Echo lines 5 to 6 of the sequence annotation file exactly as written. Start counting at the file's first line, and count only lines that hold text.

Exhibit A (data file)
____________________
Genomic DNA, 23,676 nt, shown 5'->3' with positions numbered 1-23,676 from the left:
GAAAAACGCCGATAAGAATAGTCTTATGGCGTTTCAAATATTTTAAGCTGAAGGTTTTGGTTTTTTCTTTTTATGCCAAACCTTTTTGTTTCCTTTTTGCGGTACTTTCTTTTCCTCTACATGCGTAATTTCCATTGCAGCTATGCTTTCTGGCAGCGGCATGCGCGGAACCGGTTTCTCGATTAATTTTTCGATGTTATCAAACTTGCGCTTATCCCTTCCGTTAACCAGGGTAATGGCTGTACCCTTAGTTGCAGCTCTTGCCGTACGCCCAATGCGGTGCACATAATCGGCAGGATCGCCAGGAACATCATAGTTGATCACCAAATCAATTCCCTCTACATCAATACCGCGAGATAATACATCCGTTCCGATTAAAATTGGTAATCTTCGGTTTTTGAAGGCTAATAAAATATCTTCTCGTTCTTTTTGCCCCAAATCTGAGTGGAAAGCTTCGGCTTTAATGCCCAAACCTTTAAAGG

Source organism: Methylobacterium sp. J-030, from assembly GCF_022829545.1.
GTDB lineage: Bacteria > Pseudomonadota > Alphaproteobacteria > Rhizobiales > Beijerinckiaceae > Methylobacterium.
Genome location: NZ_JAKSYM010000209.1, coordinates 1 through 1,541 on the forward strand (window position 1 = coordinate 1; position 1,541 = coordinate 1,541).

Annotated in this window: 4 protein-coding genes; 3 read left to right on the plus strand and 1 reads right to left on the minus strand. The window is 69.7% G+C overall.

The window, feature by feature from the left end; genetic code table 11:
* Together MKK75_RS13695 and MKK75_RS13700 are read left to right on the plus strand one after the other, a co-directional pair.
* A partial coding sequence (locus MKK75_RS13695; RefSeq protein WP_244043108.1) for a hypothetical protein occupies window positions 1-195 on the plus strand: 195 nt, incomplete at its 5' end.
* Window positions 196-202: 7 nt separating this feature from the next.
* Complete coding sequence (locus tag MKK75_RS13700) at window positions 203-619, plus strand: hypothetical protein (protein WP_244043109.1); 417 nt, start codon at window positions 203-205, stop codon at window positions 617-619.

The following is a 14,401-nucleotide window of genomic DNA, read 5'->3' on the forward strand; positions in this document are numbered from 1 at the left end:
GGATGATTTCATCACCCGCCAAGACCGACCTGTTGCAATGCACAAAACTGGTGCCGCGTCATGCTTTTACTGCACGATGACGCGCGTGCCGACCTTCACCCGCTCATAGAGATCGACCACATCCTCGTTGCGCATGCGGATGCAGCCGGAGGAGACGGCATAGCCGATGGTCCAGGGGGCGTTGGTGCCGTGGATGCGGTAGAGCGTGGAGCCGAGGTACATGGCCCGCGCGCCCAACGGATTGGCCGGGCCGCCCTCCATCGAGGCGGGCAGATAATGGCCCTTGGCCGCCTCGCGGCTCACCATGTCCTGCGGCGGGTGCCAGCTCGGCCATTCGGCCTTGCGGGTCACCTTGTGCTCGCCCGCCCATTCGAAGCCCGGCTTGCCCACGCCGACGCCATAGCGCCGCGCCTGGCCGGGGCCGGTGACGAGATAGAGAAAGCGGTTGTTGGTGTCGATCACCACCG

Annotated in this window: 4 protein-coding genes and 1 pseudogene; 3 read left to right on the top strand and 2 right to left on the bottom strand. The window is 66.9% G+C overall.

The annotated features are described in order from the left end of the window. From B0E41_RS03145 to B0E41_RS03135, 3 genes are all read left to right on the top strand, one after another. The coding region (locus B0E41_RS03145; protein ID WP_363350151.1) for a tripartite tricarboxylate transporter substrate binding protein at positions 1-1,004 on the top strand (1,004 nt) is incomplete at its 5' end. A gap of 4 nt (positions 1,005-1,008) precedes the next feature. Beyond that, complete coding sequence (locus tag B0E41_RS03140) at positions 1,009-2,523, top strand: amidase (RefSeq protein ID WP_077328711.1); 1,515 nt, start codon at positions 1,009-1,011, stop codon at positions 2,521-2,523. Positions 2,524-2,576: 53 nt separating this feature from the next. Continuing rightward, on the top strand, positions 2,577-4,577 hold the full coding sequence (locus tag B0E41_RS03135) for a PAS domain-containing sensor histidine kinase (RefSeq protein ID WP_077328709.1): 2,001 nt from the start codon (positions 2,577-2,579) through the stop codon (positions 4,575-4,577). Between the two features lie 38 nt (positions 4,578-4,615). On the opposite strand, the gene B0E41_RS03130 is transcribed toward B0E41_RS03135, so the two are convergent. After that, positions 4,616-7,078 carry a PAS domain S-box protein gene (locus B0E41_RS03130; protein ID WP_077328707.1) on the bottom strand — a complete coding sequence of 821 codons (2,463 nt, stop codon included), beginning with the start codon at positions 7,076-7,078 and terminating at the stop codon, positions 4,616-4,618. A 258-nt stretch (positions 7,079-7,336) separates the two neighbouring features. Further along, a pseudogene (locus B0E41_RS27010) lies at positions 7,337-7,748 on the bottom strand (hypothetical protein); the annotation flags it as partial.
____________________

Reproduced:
Genome location: NZ_JAKSYM010000209.1, coordinates 1 through 1,541 on the forward strand (window position 1 = coordinate 1; position 1,541 = coordinate 1,541).

Annotated in this window: 4 protein-coding genes; 3 read left to right on the plus strand and 1 reads right to left on the minus strand. The window is 69.7% G+C overall.